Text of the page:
Discussions of a trade deal between the EU and Australia have been suspended as Australian trade ministers fly to the continent.
The move comes after French outrage over Canberra’s decision to scrap a $90 billion (US$64 billion) submarine project, following the signing of the AUKUS agreement with the United States and the United Kingdom (UK) last month.
“I will meet with my EU counterpart Valdis Dombrowski next week to discuss the 12th negotiating round, which will now take place in November instead of October,” Australian Trade Minister Dan Tehan said in a statement to Reuters on 1 October.
“A free trade agreement is in the interests of Australia and the EU and will strengthen our relationship that is built on a shared commitment to democracy, human rights, the rule of law and economic openness,” he said.
“We understand the French reaction to our submarine decision, but ultimately any nation must act in its own national interest – which is what Australia has done.”
Last month, the Australian government scrapped the troubled multi-billion dollar Future Submarine program with French defense contractor Naval Group.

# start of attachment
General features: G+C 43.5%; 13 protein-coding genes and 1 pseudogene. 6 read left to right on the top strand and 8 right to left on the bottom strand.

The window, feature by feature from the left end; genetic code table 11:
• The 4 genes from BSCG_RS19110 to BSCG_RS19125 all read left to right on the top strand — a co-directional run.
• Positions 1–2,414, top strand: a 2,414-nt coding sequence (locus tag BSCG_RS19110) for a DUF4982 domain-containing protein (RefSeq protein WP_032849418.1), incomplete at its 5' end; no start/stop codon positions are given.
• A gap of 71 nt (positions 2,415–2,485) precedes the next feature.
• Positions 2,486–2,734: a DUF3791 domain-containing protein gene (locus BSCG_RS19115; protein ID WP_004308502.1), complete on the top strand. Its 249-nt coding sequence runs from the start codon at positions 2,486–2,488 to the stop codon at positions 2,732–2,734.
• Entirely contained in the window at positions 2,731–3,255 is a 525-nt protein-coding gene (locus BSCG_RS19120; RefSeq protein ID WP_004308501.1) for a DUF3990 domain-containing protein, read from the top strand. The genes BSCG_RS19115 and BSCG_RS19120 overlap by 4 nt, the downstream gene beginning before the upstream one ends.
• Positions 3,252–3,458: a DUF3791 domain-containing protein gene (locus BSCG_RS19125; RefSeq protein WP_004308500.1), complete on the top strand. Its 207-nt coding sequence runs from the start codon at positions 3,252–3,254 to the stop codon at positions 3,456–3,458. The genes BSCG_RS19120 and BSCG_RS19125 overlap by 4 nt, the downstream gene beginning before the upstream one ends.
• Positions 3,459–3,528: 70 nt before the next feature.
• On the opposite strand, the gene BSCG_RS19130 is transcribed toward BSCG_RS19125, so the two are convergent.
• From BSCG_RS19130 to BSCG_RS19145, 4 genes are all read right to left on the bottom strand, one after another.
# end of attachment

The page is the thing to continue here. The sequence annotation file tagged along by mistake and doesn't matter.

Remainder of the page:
The original 2016 plan was for the Navy to convert its 12 Barracuda-class nuclear submarines into diesel-electric powered attack-class submarines equipped with US weapons systems.
However, the French project has been riddled with ongoing delays and cost overruns, with Australian Prime Minister Scott Morrison revealing $2.4 billion (US$1.7 billion) was already sunk in the project.
However, signing AUKUS saw Australians cancel the deal – which Morrison said was within the authority of the federal government – and instead seek the acquisition of at least eight nuclear-powered submarines from the United States or the United Kingdom.
French ministers reacted angrily to the deal, accusing Australia and the United States of “stabbing them in the back” and recalling their ambassadors from Canberra and Washington DC.
European Commission President Ursula von der Leyen also questioned whether the incident could affect a potential trade deal with Australia.
In reaction to the delay in EU-Australia trade talks, Euan Graham, senior fellow for Asia-Pacific security at the International Institute for Strategic Studies, wrote Twitter on October 1st, “Amazing. I guess economic retaliation was not in EU Indo-Pacific policy guidelines?”
“What is the condition that this suspension was given in time to enable (French President Emmanuel) Macron to lobby an incoming German government for a supportive EU status?” she added. “It will be interesting to see whether Australia now expeditiously negotiates a (Australia-United Kingdom) free trade agreement.”
This News Originally From – The Epoch Times